Posted January 23, 2007
Book: Benedict XVI: Commander of the Faith
Author: Rupert Shortt
Hidder & Stoughton. London. 2006. Pp. 164
An Excerpt from the Introduction:
This book is a condensed chronicle that makes no claim to being comprehensive. My aim, rather, is to trace some of the main strands in the Pope’s life and thought, and thus to help cast light on a mystery. Biographers regularly voice well-founded unease about headline reports on their subjects. Dr. Rowan Williams, for example, was unsubtly labeled by parts of the press as a liberal when he became Archbishop of Canterbury in 2002. Benedict XVI’s case is different. The familiar descriptions of him can seem discordant: he has been called wise, gentle and kind, a strict and sometimes harsh enforcer, a lofty mind, and a champion of simple believers. But none of these epithets is inaccurate. The velvet glove and the iron fist are both authentic.
. . .The pages ahead will have a good deal to report on matters of practical concern to Christians and others, including ethics, liturgy, ecumenism, interfaith dialogue, and the bonds between religion and politics.
An Excerpt from the Book:
A further swing of the pendulum came with publication of Benedict’s first encyclical, Deus Caritas Est (God is Love), a work as rich in pastoral warmth as anything in Salt of the Earth or God and the World. That the letter should focus on the stirrings of the heart (rather than some aspect of faith, for example) was considered significant in itself. Ideas about Benedict were further confounded by his emphasis on eros alongside agape (self-giving love), and his relative neglect of philia (the love between friends).
Deus Caritas Est marks a substantial advance on John Paul’s encyclicals which were often long-winded. Its flavors are patristic and Augustinian: in other words, it assumes that we are made as desirous beings, drawn forward into exploration and growth by longing and hope. Love, then – of God and neighbor – is the key to all human flourishing. A good deal of theological reflection sees Christian love in terms of self-giving alone, and a mother’s devotion to her children as the epitome of love. The New Testament word for love is agape, not eros. Benedict, though, underlines the importance of love between a man and a woman, taking a lead from the Song of Songs, which also portrays God’s love for Israel in terms of erotic yearning. The Pope rejects Nietzsche’s claim that Christianity has destroyed eros. Desire is not wrong in itself: it simply needs to be channelled properly. So the sharp distinction sometimes drawn betwenn agape and eros is flawed. The two go together. This insight was welcomed by Janet Martin Soskice, the Catholic feminist philosopher, who wrote that ‘in this welcome restatement of the unity of the loves, the encyclical brings scholarship together with pastoral need.’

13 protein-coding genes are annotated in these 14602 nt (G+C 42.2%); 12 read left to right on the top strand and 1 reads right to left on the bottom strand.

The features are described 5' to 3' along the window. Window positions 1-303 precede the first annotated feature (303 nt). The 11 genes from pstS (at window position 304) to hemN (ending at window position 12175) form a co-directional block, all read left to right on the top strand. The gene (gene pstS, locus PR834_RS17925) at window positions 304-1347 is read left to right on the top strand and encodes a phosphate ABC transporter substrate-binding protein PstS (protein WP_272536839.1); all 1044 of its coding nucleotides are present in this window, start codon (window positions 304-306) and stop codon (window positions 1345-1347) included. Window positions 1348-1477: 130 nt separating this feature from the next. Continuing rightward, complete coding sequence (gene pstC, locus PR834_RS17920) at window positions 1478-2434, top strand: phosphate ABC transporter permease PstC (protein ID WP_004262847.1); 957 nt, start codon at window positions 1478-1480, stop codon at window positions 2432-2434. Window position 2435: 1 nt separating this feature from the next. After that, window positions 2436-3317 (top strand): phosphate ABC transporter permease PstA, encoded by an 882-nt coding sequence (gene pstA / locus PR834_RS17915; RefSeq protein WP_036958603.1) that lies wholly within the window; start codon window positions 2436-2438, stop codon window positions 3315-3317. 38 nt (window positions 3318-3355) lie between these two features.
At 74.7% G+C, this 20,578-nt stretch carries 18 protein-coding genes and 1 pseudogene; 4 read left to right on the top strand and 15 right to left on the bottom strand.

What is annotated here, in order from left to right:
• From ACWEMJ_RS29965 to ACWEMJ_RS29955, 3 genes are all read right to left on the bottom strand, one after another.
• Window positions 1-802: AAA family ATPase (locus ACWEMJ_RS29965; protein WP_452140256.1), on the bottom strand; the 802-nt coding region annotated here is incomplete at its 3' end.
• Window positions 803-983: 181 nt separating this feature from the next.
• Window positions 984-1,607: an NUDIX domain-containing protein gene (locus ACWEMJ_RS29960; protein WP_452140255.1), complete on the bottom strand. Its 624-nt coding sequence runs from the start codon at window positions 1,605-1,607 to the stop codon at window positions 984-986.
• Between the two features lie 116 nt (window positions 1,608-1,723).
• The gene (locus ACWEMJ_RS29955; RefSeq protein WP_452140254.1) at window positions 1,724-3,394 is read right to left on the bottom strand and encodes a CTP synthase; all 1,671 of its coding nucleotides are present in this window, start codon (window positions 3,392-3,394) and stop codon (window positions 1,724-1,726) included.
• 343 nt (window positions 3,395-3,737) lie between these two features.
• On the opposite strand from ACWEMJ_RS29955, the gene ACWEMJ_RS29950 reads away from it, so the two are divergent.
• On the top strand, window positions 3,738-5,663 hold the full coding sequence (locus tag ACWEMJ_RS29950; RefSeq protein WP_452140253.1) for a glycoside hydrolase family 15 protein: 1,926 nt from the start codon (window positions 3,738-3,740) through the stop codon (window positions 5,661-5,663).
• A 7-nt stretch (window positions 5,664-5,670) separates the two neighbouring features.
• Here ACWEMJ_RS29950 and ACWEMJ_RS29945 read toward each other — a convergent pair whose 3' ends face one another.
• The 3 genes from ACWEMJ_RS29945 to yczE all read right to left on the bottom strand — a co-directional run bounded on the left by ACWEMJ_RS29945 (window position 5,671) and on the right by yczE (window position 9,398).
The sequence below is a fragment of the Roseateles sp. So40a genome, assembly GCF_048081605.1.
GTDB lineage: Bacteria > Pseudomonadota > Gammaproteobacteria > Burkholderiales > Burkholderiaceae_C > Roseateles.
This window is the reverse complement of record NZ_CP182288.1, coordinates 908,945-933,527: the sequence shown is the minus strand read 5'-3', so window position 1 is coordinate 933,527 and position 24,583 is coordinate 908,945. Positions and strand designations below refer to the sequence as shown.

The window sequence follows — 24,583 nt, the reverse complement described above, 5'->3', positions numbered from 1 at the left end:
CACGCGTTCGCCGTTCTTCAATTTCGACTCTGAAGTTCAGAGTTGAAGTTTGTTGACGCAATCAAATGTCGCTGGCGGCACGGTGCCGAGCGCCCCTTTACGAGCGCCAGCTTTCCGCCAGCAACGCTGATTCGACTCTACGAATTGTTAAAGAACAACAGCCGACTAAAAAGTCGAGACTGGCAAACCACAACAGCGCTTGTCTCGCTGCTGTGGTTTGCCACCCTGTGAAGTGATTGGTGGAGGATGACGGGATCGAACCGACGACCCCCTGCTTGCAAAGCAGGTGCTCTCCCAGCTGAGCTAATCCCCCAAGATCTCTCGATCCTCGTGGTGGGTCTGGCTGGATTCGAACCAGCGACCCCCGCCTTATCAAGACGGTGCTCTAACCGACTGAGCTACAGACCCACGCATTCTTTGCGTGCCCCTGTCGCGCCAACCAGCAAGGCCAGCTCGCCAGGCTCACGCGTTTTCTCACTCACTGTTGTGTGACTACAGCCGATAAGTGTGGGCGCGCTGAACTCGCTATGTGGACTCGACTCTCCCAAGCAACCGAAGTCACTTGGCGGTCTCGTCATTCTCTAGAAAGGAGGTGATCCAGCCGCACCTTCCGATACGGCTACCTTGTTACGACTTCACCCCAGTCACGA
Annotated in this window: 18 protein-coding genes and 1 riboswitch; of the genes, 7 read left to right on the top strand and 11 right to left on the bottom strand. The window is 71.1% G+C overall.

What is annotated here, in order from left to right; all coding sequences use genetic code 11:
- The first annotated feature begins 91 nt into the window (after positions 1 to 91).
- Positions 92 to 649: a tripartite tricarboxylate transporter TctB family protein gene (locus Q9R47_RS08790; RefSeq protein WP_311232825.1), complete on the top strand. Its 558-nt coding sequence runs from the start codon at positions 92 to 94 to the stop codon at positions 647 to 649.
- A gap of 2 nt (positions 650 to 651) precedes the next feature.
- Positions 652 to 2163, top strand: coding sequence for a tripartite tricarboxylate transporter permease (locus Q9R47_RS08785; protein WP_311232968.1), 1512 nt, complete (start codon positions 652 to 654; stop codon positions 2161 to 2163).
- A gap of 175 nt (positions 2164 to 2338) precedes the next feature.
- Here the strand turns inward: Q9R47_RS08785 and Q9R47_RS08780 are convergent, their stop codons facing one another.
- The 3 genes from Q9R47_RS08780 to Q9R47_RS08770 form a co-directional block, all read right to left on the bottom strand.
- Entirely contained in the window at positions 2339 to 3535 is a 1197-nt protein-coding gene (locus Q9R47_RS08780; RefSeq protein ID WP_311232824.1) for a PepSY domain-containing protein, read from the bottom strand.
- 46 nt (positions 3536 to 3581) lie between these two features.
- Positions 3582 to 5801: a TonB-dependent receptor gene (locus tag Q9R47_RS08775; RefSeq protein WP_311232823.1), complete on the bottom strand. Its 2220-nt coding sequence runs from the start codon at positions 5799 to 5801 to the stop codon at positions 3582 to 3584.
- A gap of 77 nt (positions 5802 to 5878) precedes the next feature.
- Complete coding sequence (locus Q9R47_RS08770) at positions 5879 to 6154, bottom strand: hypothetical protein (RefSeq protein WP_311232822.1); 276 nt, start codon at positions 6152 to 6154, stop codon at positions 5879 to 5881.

The first half of Deus Caritas Est proceeds to an exposition of core Catholic belief — that through the Eucharist we are bonded together in Christ, mediator of the new covenant, whose dying love has reconciled humanity to God. Part II, “The Practice of Love by the Church as a “Community of Love”’, gives some memorable examples of love in action. These include a comment by Tertullian (c.160-c.225) noting that pagans were constantly struck by the concern of Christians for the needy, and the action of Laurence, an early deacon in Rome. Commanded to hand over ecclesiastical treasures to the secular rulers, he shared what funds there were among the poor, and brought the poor before the authorities as the real treasure of the Church.
Benedict grants that acts of charity are as important for Christians as the administration of the sacraments and the preaching of the word, and that practical discipleship has a broader dimension:
“In today’s complex situation, not least because of the growth of a globalised economy, the Church’s social doctrine has become a set of fundamental guidelines offering approaches that are valid even beyond the confines of the Church: in the face of ongoing development these guidelines need to be addressed in the context of dialogue with all those seriously concerned for humanity and for the world in which we live.”
This comment appears to be based on a nuanced grasp economics: global poverty is falling, thanks to free-market reforms in countries such as China and India, where most poor people live.
A few paragraphs later, the encyclical moves onto less secure territory in maintaining that ‘the Church cannot and must not take upon herself the political battle to bring about the most just society possible’. There are three marks of authentic charity, the Pope suggests. It can entail ‘the simple response to immediate needs [such as] feeding the sick, visiting those in prison’; it is independent of parties and ideologies; and it ‘cannot be used as a means of engaging in what is nowadays considered proselytism.’
Some critics suggested that the first and second of these principles might entail the neglect of justice: freeing the slave, for example, but not opposing slavery as such. Mother Teresa is a case in point. She was regularly charged with overlooking the root cause of poverty, yet receives nothing but praise in Deus Caritas Est. As often elsewhere, however, Benedict’s arguments need to be seen against the backdrop of his antipathy towards Marxism. For his defenders, the point is that Christian charity should spring from love of God, and not from aspirations to construct this-worldly utopias. The Pope’s conclusion is resoundingly theological: “To experience love and in this way to cause the light of God to enter into the world — this is the invitation I would like to extend.”
Table of Contents:
3. Vatican II in actuality and retrospect
4. Jumping ship
5. The Prefect’s project: an overview
6. Controversialist and apologist
7. The turn of the screw
8. The German shepherd
9. Enigma variations